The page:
Defendants did not pay Plaintiffs an overtime premium. (Id. ¶ 28.) Defendants never gave Plaintiffs documentation to show their pay rate, designated pay day, or pay method. (Id. ¶ 32.) They also never provided Plaintiffs with weekly notices of their pay rates or hours worked. (Id. ¶ 39.) Additionally, Defendants did not supply them with a time clock, time card, sign-in sheet, or any other way to record the time they worked. (Id. ¶ 34.)
Plaintiffs initiated this action against Defendants on May 8, 2014. (Dkt. Entry Dated 5/8/2014.) On June 27, 2014 Plaintiffs requested a Certificate of Default for Defendants. (Dkt. No. 6.) The Clerk of the Court entered default on June 30, 2014. (Dkt. Entry Dated 6/30/2014) On July 15, 2014, Plaintiffs filed this instant motion for default judgment. (Dkt. No. 7.) Your Honor subsequently referred Plaintiffs' motion to me for a report and recommendation. (Dkt. Entry Dated 7/15/2014.)
As an initial matter, this Court must determine whether Plaintiffs have adequately pleaded the requirements of liability under the FLSA and the NYLL. Upon entry of default, defendants concede all well-pleaded factual allegations of liability, except those related to damages. Greyhound Exhibitgroup, Inc. v. E.L.U.L. Realty Corp., 973 F.2d 155, 158 (2d Cir. 1992) (citations omitted).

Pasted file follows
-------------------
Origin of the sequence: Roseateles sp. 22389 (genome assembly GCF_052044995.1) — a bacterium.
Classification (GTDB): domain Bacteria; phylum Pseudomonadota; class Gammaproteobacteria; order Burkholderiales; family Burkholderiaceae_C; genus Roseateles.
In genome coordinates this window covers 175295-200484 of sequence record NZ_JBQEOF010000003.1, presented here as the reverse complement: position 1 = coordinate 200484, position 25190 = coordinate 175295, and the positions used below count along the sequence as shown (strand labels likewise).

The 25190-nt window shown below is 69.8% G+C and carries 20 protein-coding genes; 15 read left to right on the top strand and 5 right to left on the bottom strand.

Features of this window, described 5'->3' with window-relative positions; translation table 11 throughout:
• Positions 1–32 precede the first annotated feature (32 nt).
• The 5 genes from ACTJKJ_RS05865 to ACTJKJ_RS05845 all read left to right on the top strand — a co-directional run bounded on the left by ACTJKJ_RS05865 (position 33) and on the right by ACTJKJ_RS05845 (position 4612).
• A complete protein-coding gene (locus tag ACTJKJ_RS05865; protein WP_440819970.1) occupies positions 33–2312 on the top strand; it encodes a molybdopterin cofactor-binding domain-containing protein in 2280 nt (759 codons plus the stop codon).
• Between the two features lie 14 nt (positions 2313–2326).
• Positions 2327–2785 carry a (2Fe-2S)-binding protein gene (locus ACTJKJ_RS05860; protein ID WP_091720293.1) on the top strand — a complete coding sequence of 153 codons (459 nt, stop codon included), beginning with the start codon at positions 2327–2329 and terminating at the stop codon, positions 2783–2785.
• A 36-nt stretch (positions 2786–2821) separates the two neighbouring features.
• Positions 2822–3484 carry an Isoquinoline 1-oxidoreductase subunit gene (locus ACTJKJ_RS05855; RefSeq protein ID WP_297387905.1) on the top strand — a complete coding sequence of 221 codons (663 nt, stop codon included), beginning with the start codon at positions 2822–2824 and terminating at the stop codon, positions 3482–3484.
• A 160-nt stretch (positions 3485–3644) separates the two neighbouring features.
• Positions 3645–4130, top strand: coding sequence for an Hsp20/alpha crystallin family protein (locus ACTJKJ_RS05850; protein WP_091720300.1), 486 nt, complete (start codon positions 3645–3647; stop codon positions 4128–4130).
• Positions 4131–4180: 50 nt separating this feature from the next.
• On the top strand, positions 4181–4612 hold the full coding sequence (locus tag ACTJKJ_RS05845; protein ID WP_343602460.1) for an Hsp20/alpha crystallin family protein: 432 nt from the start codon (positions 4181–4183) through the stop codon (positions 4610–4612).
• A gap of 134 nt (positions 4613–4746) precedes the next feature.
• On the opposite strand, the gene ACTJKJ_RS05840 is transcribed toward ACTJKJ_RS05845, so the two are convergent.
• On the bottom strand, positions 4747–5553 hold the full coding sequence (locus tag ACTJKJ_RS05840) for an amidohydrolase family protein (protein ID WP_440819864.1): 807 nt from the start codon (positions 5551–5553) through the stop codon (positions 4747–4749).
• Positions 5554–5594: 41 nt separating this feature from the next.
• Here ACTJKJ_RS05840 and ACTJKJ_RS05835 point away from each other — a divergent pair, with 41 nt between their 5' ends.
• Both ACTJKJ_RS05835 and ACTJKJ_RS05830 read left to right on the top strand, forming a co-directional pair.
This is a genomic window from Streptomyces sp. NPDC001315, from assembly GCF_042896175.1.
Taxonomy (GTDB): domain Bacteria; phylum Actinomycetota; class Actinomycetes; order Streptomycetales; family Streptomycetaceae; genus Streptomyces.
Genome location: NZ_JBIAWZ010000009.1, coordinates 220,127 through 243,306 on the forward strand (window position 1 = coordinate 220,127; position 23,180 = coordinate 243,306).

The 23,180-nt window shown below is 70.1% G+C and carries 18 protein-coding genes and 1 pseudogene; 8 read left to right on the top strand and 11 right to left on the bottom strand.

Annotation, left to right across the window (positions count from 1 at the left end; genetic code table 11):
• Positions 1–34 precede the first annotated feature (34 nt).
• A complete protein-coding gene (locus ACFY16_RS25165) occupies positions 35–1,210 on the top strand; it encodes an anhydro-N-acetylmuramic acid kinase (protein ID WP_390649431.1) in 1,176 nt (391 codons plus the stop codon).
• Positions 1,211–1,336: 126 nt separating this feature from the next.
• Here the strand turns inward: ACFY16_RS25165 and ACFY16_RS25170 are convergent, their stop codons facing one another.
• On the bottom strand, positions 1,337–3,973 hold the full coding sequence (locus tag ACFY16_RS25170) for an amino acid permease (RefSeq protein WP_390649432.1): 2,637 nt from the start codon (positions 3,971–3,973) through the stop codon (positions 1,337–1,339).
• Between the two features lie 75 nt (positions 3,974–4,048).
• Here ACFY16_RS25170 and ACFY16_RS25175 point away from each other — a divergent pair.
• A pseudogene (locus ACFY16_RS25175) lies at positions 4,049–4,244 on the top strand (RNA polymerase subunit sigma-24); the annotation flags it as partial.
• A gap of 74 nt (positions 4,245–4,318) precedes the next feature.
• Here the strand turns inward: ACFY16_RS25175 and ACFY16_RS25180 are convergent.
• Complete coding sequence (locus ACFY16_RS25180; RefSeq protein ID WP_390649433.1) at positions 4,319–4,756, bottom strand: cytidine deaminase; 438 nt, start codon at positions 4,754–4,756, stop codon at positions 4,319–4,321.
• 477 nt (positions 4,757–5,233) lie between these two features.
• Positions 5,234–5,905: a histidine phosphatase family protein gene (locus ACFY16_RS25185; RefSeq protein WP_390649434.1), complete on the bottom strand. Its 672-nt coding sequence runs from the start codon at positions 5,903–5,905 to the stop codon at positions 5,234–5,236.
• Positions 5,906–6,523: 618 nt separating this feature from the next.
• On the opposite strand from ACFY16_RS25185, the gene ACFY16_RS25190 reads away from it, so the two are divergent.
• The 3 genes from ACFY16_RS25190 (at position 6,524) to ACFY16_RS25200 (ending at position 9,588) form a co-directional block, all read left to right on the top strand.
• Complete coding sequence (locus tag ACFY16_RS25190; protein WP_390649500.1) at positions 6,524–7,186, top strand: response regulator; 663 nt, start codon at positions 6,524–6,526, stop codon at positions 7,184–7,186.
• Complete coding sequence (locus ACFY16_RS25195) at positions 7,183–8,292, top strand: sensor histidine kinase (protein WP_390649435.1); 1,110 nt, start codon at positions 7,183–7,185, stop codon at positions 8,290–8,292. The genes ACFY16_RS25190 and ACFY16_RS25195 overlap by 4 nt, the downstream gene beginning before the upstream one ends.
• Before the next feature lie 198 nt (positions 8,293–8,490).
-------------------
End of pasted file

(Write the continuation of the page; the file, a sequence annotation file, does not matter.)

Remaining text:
In order to make a prima facie showing of a violation of the overtime provision of the FLSA, first Plaintiffs must adequately allege that they were employees covered under the FLSA. The FLSA defines an employee to mean " any individual employed by an employer." 29 U.S.C. § 203(e)(1) An employer, as defined by the FLSA, is " any person acting directly or indirectly in the interest of an employer in relation to an employee . . . ." Id. § 203(d). Plaintiffs allege that at all relevant times, Defendants were employers within the meaning of the FLSA, 29 U.S.C. § 203(d). ( See Compl. ¶ 13.) Plaintiffs further allege that they were employed by Defendants (Compl. ¶ ¶ 21, 22.) Therefore, Plaintiffs have adequately alleged that they were employees within the definition of the FLSA.
Under the FLSA, employers have an obligation to pay overtime wages to employees who are " engaged in commerce or in the production of goods for commerce" or who are " employed in an enterprise engaged in commerce or in the production of goods for commerce." 29 U.S.C. § 207(a)(1). A defendant is such an enterprise if it (1) has employees engaged in commerce or in the production of goods for commerce, or that has employees handling, selling, or otherwise working on goods or materials that have been moved in or produced for commerce by any person; and (2) whose annual gross volume of sales made or business done is not less than $500, 000.00. 29 U.S.C. § 203(s)(1)(A).
Plaintiffs allege that Nithun was engaged in interstate commerce and/or the production of goods for commerce within the meaning of the FLSA. (Compl. ¶ 7.) Additionally, Plaintiffs allege that the Nithun had an annual gross revenue in excess of $500, 000.00 (Id. ¶ 9.) Therefore, Nithun qualifies as an employer with an obligation to pay overtime wages under the FLSA